Bears don’t usually need to be kept out of gardens. Its much more common for them to raid beehives, trash areas, bird feeders, or piles of compost. However, a fence that will keep them out of gardens will also keep them out of these other areas, so we provide guidance and products for such a fence here. As noted below, if you want a bear fence to protect a campsite, a cabin or other building, or a yard or estate, you will find such fences on our bear fence website,
So tell us what you would like to do:
Bears are easy to control with low electric fences, because although bears can climb they can’t jump. So if they have no way to climb over the fence, say by scaling an overhanging tree, a low electric fence (not over 3 feet tall) will do the job. Be sure to keep the fence a reasonable distance from the food source (6 feet away is good, 10 feet is better). That’s partly because you don’t want the bear to reach over the fence to get the source, and partly because you want to keep the bear as far away from the source as you conveniently can to reduce tempting smells from the source. If you have a garden with no especially tempting morsels on the edges, putting the fence near the edge of the garden should be fine.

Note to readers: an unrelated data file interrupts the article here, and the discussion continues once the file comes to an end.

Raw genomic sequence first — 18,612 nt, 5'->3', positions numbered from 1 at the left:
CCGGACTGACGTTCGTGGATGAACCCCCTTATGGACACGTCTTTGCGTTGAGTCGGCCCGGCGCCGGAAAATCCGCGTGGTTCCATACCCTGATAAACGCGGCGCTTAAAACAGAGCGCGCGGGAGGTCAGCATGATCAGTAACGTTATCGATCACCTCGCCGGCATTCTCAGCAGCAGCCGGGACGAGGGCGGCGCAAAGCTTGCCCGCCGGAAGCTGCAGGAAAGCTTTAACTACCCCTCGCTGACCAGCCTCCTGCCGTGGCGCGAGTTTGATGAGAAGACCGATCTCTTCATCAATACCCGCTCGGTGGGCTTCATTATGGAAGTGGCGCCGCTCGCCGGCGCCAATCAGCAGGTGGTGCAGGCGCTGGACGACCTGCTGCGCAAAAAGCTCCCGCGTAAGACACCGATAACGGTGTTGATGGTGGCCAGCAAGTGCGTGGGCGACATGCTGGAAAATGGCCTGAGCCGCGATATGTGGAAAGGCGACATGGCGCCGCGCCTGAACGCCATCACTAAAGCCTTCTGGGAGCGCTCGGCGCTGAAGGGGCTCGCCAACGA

If the line to be followed by the fence is short (40 feet on a side or less) we have kits well-suited to this task. The fence should be visible, because you want the bear to explore or bite the charged line, so our kits use half-inch polytape rather than metal wire or polywire. And since the shortest roll of polytape available is over 600 feet long, we give you the option of hanging four runs on the fence—not only to keep out bear cubs by putting the second run from the top at 20 inches—but also (if you put the two bottom runs at 6 and 9 inches) to keep out small animals.
Ideally, if you are protecting something the bear really wants, like honey, the fence should boast a good strong charger. Bears will take some punishment (like bee stings) to reach a food source if they’re hungry. So instead of a small zap that may tempt it to challenge the fence, you want to give it a stiff jolt that will make it want to jump across a road somewhere and not come back.
However, strong solar-powered chargers are pricey, and most crops are not so attractive as honey. (If you are defending a vegetable garden the bear’s attraction is apt to be much weaker.) So we offer three solar-powered kits, one with a 0.5-joule charger (marginal for beehives), another with a 1-joule charger, and the third with a 2-joule charger.